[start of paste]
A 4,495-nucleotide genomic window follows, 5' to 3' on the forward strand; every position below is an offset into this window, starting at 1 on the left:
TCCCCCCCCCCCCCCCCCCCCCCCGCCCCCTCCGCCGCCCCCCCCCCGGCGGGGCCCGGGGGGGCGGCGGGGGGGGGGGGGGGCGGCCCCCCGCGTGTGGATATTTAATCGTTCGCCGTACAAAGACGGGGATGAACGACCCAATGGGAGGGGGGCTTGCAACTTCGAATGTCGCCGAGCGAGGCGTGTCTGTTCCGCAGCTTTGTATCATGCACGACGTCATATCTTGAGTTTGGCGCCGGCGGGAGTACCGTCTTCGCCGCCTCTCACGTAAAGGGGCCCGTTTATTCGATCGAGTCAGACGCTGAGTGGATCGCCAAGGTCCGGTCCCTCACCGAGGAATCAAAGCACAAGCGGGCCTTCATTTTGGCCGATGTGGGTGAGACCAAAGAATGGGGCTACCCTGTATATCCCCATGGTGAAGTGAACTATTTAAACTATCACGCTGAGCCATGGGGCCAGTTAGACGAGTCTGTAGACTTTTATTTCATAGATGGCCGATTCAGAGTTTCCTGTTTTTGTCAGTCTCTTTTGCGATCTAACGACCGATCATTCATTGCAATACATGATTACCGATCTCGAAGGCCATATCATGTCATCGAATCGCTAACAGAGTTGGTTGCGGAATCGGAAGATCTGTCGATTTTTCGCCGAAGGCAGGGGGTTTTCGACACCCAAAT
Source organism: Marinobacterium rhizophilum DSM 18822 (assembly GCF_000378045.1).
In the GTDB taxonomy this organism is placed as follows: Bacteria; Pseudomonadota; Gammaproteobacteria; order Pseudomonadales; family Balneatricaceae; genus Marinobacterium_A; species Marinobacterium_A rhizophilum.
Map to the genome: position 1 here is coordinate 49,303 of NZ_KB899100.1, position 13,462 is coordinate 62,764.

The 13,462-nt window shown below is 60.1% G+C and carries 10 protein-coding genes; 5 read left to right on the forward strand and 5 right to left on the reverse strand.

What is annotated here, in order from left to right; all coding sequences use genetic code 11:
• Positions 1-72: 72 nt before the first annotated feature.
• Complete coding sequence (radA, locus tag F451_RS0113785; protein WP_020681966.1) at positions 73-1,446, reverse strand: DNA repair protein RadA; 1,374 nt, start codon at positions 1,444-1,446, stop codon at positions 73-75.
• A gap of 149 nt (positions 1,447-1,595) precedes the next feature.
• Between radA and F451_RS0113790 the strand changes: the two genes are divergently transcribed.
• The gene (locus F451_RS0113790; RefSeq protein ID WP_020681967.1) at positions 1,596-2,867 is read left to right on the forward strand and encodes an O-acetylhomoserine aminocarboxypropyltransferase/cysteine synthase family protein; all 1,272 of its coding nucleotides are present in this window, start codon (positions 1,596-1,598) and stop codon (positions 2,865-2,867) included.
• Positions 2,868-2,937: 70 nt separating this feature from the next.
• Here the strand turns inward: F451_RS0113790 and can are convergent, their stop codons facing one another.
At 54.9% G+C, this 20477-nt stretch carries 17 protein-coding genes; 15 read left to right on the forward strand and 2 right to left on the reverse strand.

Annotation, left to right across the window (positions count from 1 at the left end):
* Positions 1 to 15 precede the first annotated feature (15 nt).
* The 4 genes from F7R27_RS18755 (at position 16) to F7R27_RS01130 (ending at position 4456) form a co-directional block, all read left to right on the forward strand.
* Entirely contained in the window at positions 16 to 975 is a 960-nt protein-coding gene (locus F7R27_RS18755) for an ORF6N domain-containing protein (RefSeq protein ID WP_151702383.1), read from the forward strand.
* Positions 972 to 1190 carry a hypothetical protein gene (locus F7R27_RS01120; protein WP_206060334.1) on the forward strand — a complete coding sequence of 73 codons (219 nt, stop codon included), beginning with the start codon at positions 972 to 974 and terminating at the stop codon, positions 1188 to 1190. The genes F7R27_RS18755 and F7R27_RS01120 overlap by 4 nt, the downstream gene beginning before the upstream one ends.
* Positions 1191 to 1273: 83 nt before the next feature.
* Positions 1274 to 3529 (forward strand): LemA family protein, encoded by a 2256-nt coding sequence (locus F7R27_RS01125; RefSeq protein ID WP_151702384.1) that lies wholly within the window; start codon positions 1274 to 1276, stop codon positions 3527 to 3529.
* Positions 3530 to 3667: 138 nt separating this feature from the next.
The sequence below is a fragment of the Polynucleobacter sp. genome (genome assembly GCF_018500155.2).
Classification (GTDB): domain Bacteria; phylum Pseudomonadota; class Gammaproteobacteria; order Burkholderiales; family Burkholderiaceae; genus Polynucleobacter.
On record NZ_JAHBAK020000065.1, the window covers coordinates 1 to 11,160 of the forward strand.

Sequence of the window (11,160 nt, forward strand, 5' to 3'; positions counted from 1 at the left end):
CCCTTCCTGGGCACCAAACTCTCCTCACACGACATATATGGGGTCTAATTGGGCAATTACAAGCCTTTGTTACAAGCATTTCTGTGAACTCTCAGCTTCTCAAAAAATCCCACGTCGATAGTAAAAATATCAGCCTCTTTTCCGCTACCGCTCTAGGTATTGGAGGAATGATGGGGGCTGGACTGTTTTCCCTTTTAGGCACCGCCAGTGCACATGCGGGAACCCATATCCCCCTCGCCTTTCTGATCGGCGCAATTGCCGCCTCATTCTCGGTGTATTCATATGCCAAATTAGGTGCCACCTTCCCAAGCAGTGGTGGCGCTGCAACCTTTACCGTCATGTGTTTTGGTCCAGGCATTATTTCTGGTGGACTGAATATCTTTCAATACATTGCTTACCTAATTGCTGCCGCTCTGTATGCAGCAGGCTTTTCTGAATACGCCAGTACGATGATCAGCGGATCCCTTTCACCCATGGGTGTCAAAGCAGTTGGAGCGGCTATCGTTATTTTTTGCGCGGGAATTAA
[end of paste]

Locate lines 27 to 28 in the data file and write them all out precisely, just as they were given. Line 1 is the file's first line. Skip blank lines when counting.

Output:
Sequence of the window (11,160 nt, forward strand, 5' to 3'; positions counted from 1 at the left end):
CCCTTCCTGGGCACCAAACTCTCCTCACACGACATATATGGGGTCTAATTGGGCAATTACAAGCCTTTGTTACAAGCATTTCTGTGAACTCTCAGCTTCTCAAAAAATCCCACGTCGATAGTAAAAATATCAGCCTCTTTTCCGCTACCGCTCTAGGTATTGGAGGAATGATGGGGGCTGGACTGTTTTCCCTTTTAGGCACCGCCAGTGCACATGCGGGAACCCATATCCCCCTCGCCTTTCTGATCGGCGCAATTGCCGCCTCATTCTCGGTGTATTCATATGCCAAATTAGGTGCCACCTTCCCAAGCAGTGGTGGCGCTGCAACCTTTACCGTCATGTGTTTTGGTCCAGGCATTATTTCTGGTGGACTGAATATCTTTCAATACATTGCTTACCTAATTGCTGCCGCTCTGTATGCAGCAGGCTTTTCTGAATACGCCAGTACGATGATCAGCGGATCCCTTTCACCCATGGGTGTCAAAGCAGTTGGAGCGGCTATCGTTATTTTTTGCGCGGGAATTAA